Tuesday, February 05, 2013

Review of "RIP" by Mukul Deva

I received this book , "RIP" by Mukul Deva,  published by Westland in 2012, as part of the Blogadda Book Review program.

A cursory  search of  what RIP stands for, reveals 88 expansions, ranging from Rest in Peace , to  Rat Insulin Promoter.   The acronym, in this title, stands for Resurgent Indian Patriots. Possibly an 89th expansion.

The Resurgent Indian patriots , as they call themselves, are a group of army men, now retired from active service,  but very concerned about the rot, scams and scandals  in public life, and desperately wanting to do something about it.

The plot of the book , is based on the RIP's claiming credit for the killing of a corrupt  politician, and announcing the likelihood of many more within a given time frame. The subsequent  desperate processes set in motion by those in power who were supposed to do something about such things, their liaisons with redoubtable folks with even more redoubtable morals, and the complete disregard  for the common man on the road is the theme throughout the book.

Colonel Krishna Athavle, and his team of Special Forces officers, their names indicating a Pan Indian participation, and supreme motivation, plan their killings with great precision, and intercommunication.  The author introduces, another variety of ex army , Raghav Bhagat , a rogue para commando, who kills for money. In between these two are a bunch of ministers, bureaucrats, security managers and folks, who are a fine sample of how things operate at high levels. Reena Bhagat, a TV news anchor, and estranged wife of Raghav is the romantic factor in this novel. Predictably, she and Colonel Krishna Athavle  meet, and things progress, thanks to their respective sons , who are friends.

The story is replete with fast paced movements, events, precision killings, chases, and references to folks , that have different names, but remind us about folks in the current political pantheon of prominent personalities, on an all-India scale. There are also references to prominent events of the past like the hijacking of an IA plane.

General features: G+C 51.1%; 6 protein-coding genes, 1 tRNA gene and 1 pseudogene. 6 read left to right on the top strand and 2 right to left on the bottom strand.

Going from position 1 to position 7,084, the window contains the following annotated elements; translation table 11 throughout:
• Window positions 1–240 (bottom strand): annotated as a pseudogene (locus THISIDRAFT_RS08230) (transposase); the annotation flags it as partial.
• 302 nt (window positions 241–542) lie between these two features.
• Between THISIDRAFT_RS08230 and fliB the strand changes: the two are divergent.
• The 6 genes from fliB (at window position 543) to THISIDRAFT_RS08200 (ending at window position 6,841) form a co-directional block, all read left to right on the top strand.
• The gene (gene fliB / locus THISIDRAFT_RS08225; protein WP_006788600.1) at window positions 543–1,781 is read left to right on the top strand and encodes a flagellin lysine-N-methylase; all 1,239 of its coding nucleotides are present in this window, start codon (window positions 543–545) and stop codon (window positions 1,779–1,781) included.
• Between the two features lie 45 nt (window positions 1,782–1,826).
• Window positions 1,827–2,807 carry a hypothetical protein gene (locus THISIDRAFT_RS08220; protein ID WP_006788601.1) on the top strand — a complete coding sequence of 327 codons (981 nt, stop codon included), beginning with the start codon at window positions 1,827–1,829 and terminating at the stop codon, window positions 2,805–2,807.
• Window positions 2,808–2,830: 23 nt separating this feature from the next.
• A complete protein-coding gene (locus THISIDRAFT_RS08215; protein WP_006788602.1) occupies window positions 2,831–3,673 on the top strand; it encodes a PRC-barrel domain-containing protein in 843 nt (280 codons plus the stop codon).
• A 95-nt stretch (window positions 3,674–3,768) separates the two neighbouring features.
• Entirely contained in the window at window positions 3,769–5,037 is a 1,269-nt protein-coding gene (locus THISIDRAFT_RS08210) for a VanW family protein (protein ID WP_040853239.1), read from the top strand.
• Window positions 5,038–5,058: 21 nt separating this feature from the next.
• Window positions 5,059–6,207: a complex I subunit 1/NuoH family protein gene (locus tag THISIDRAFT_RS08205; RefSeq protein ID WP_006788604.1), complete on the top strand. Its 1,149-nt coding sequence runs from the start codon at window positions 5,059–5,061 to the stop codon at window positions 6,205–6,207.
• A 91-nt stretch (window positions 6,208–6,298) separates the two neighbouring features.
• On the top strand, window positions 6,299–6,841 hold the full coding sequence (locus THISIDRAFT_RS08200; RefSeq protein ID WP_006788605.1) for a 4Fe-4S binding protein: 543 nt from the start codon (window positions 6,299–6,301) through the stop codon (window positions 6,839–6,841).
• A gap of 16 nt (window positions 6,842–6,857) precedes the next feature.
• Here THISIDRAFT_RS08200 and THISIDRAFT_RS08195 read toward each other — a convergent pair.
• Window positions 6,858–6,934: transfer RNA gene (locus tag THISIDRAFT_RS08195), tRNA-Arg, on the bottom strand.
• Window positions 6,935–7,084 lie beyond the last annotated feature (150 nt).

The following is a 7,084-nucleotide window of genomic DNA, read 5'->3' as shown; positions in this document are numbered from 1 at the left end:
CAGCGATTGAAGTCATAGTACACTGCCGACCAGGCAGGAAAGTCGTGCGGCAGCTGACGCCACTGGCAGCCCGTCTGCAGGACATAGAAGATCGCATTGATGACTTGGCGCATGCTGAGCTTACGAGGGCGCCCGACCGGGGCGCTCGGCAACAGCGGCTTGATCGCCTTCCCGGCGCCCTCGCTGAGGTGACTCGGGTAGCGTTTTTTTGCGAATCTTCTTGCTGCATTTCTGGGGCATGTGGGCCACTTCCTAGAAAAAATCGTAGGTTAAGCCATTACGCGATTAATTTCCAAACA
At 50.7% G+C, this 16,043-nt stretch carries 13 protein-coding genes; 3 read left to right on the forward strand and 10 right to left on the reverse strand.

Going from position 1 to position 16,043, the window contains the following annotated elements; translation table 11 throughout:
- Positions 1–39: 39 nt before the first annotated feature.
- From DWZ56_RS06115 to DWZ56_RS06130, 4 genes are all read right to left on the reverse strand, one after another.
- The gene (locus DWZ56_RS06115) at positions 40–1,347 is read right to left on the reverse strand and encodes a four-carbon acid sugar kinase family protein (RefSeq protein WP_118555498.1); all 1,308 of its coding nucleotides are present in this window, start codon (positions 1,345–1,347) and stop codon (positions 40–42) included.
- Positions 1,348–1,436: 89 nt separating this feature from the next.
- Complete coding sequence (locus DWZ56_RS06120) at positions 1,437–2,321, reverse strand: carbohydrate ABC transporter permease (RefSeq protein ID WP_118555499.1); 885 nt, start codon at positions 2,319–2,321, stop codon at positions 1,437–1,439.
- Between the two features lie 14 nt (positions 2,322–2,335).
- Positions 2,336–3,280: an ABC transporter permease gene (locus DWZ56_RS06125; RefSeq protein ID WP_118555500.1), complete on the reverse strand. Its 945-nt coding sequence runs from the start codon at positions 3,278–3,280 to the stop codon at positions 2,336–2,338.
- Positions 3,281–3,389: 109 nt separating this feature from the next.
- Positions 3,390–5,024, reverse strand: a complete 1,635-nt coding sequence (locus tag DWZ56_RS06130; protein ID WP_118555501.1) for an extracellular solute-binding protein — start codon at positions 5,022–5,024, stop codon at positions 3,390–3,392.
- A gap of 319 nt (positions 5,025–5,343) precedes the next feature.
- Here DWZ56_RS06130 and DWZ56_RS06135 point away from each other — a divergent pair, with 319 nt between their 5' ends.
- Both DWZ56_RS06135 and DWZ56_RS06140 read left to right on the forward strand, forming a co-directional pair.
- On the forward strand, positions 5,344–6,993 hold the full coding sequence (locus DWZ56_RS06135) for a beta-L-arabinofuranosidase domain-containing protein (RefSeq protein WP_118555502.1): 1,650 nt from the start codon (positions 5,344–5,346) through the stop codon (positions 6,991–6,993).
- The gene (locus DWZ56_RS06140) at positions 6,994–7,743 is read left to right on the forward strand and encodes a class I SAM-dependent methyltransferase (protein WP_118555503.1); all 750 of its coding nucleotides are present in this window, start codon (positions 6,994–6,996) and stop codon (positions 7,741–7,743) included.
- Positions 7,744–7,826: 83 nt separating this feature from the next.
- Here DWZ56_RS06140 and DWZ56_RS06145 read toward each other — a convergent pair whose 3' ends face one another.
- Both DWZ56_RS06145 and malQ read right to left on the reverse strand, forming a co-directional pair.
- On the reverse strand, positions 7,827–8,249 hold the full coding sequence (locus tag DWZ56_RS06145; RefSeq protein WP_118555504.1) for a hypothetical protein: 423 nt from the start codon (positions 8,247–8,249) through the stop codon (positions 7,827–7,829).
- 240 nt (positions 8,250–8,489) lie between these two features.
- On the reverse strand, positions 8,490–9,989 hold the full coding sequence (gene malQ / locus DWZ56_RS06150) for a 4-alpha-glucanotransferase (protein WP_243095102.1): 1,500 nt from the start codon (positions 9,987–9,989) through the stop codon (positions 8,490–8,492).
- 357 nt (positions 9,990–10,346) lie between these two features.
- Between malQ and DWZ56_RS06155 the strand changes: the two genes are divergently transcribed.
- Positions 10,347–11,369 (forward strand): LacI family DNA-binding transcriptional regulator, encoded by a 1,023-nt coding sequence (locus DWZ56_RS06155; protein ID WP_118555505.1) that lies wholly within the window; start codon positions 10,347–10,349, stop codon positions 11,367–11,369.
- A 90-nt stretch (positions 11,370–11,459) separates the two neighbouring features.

A paranoid set of government folks ordering one set of officers to spy on another set of officers involved in the RIP investigations, introduces , what a cynical mind might define as a comic element and has much to do with the final outcome.

A recurring thought while reading this novel has been about how this is almost like a screen play and designed to be made into a film.  There is a hero, heroine, villain, molls, big and hefty bosses, a large amount of brilliant action chases, blowing up of cars, poisonous injections, and some human interest stuff in the form of two kids.

There is a bit of fun as you endeavour to recognize the thinly veiled characters of the book, and try to match them with who you think they are.

This is a fun read, a fast read, and at no point, does the speed of the story lag or meander.

One applauds the research and knowledge of military facts  , which is not a surprise given the military background and experiences of the author.

Just a niggling thought at the end. Reena Bhagat and Colonel Athawale get together, as they should, with their kids. She does not know about his participation in the RIP.

Leaves me wondering about her reaction, when she finds out.....  


This review is a part of the biggest Book Reviews Program. for Indian Bloggers. Participate now to get free books!

2 comments:

  1. Even I was wondering did Mr. Athawale get married to Reena with the lie in his heart..

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